To herald the upcoming release of my third novel, Driving in Neutral—a love story about claustrophobia—I am running the 75 Days of Phobia series. Olivia, the lead in Driving in Neutral doesn’t think there’s much to be afraid of in life, but I know what scares me. Author Ros Baxter and I share this particular affliction.
When Sandra asked about my phobias, my brain rattled off several likely contenders.
Dry July? Getting closer.
But lurking at the back of my mind was a question: how honest do you want me to be? Because the real bogeyman, the darkest, dirtiest mofo of them all – the one that dogs my steps and darkens my days – is the one I call Imposter Syndrome (not sure if that is the technical title): fear of being discovered to be an imposter.
Perhaps you know it? That internal voice that whispers doubt in your ear – about your capacities, your skills or your chances of success. It’s the voice that’s given life in all those dreams where you find yourself standing in a room of your most brilliant peers, naked.
Writers are better acquainted with Imposter Syndrome than most. After all, we have to send the dearest fruits of our labours out into the world, to garner all manner of criticism, harsh reviews, and even (sometimes), when words fail readers, mean girl gifs.
But there does seem to be one section of the population who are immune to IIS (Irritable Imposter Syndrome). Men. Many men, in fact, appear struck down by its opposite number: Inflated Ability Syndrome. You will recognise this one too – if you’ve raised, dated, lived with, married or worked beside a man. Whereas a woman will look at herself, in all her clever splendour, narrow her eyes and begin the litany of self-critique; men will pat their expanding bellies in a gesture of satisfaction and grunt: ‘You’ve still got it, buddy’.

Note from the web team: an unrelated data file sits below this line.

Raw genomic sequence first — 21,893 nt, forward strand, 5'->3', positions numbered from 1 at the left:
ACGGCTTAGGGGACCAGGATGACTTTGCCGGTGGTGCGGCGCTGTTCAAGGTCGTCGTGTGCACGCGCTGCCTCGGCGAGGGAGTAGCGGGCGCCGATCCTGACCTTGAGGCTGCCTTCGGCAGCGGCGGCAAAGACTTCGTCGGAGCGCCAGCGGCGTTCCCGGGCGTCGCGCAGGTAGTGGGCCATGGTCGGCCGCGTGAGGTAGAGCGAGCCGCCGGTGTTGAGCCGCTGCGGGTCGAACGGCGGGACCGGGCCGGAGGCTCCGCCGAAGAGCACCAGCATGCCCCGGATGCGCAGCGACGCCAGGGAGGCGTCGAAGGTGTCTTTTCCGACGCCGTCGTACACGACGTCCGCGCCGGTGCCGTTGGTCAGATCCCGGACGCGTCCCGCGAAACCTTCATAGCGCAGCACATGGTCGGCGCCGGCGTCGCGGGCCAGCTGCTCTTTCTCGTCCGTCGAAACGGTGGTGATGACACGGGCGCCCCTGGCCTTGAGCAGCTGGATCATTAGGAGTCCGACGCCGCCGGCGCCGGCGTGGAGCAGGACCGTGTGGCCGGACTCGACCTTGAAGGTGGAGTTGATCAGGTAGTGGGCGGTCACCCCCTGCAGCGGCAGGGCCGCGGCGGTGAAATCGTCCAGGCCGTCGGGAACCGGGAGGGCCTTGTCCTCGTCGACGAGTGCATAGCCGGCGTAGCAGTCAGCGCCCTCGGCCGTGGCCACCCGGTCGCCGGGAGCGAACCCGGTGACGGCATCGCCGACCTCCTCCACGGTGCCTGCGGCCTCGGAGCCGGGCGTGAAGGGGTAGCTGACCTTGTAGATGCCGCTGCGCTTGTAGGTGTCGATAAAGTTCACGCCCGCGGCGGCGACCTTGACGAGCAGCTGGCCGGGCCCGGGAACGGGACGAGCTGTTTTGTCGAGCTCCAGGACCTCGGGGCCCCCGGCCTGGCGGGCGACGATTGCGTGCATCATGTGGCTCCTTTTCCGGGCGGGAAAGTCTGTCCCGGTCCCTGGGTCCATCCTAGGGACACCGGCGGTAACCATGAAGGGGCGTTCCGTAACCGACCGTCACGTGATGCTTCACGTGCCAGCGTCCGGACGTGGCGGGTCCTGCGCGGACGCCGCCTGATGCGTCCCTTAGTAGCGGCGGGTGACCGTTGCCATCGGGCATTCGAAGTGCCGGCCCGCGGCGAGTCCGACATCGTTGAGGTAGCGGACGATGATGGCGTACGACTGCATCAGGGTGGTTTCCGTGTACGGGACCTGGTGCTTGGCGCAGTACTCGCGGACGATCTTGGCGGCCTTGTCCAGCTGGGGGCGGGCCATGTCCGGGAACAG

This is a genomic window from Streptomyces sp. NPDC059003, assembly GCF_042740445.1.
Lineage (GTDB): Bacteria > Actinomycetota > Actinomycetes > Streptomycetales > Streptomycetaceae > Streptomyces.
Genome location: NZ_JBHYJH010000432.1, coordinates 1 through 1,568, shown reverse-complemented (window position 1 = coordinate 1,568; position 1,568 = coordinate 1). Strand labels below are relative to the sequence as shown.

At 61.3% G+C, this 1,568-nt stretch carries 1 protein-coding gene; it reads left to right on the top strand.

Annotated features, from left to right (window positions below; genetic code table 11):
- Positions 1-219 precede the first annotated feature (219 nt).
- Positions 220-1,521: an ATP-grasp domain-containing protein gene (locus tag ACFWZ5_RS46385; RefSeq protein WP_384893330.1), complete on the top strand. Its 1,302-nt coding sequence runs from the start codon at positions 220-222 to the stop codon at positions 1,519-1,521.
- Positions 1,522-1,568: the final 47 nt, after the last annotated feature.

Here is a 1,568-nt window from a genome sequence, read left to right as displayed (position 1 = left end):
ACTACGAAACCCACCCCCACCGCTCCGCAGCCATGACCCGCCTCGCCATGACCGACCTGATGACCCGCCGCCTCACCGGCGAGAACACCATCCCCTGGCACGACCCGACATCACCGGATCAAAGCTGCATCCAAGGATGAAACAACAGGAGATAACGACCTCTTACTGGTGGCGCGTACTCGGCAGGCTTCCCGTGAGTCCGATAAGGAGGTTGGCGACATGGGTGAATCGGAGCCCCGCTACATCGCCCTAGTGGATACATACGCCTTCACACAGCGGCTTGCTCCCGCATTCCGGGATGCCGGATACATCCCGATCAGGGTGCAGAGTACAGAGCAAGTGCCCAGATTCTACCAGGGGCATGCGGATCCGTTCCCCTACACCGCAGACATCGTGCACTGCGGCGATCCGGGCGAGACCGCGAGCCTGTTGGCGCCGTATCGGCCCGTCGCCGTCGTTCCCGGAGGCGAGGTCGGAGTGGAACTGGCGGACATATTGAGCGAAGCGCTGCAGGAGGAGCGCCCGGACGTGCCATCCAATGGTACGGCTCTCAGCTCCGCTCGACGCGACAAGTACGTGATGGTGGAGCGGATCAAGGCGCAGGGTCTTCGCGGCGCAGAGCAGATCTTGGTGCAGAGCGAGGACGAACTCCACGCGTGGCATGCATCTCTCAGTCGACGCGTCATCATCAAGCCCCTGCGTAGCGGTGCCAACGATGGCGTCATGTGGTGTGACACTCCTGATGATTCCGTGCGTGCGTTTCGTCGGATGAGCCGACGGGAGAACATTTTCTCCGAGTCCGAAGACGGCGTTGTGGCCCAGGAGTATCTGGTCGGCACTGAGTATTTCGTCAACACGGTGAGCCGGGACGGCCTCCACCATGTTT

For me, the only hope of salvation from this affliction lies in the realisation that we’re all imposters.
Glorious, gallant, getting-there Imposters.
Because who has ever really made it? Surely everyone feels a little undercooked in comparison to someone else. Okay, leaving aside JK Rowling.
So, what do you think? Is the fear of discovery one you can relate to…?
Ros Baxter writes fresh, funny, gene-busting fiction. She digs feisty heroines; quirky families; heroes to make you sigh and tingle. And a dash of fantasy from time to time. Two of her favourite heroines have more than reason to most to know about Imposter Syndrome. Rania from Fish Out of Water and Beached is a human-mermaid hybrid living on The Land as deputy sheriff of a town with no naturally occurring water of any kind. Lola from Lingerie for Felons is part time math professor, part time hellraiser, and her IIS is through the roof.